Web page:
Japanese Square Burl Hibachi

c. 1800
W: 10.75" D: 10.25" H: 10.0"
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Known as a kaku-hibachi, this container was the center of social life in a Meiji era home. Used to brew tea or heat sake, the kaku-hibachi is a portable form of the traditional hearth. Carefully crafted, the square box is topped with a copper well in which ash and coal would heat the hibachi. Made of an expressive burl wood, the kaku-hibachi is compact with inset side handles and little embellishments. The top corners of the box are trimmed with kurogaki, or black persimmon, a valued wood in Japanese carpentry. With time, oil, gas, and electrical heaters gradually replaced such hibachis for the Japanese aristocrats, with some still in use in rural households. Now, we celebrate this kaku-hibachi for its storied and lively past.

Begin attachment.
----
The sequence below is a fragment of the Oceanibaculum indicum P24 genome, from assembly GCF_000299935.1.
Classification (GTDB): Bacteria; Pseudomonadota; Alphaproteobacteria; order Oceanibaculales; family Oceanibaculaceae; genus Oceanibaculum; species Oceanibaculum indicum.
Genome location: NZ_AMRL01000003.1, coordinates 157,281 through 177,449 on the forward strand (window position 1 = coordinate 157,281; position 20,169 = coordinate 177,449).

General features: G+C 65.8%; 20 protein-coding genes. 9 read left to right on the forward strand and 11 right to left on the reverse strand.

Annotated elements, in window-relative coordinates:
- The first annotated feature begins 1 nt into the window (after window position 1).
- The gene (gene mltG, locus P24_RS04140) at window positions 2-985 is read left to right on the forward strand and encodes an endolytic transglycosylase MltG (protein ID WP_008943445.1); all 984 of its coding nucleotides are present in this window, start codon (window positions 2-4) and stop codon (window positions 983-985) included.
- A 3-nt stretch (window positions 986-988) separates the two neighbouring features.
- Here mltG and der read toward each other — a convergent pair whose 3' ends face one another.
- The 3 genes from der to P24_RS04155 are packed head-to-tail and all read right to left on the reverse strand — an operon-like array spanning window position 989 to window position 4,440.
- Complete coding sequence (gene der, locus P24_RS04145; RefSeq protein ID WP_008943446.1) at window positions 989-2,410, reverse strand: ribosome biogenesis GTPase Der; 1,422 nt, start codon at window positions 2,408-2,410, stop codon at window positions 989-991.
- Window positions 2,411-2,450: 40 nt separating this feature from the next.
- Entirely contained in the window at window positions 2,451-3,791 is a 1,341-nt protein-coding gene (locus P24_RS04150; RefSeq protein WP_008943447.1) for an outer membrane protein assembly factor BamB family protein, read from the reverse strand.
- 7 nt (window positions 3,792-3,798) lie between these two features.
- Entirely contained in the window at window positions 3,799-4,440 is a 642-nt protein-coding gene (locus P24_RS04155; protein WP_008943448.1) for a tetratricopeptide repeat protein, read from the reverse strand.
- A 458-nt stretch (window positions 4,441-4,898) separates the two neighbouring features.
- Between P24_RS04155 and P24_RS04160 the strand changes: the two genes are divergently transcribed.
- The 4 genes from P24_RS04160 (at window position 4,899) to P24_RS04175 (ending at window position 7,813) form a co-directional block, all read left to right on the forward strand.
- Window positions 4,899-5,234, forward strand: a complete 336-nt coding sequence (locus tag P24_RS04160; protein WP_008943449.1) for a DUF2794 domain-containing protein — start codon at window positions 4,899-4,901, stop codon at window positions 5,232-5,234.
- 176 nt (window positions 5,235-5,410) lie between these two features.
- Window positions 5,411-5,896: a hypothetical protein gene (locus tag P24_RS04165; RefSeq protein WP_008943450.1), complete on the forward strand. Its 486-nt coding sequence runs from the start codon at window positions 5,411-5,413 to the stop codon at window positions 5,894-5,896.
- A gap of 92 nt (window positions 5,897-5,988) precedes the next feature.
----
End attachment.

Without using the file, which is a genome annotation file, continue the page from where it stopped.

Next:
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Suzanne Lovell | Suzanne Lovell, Inc.

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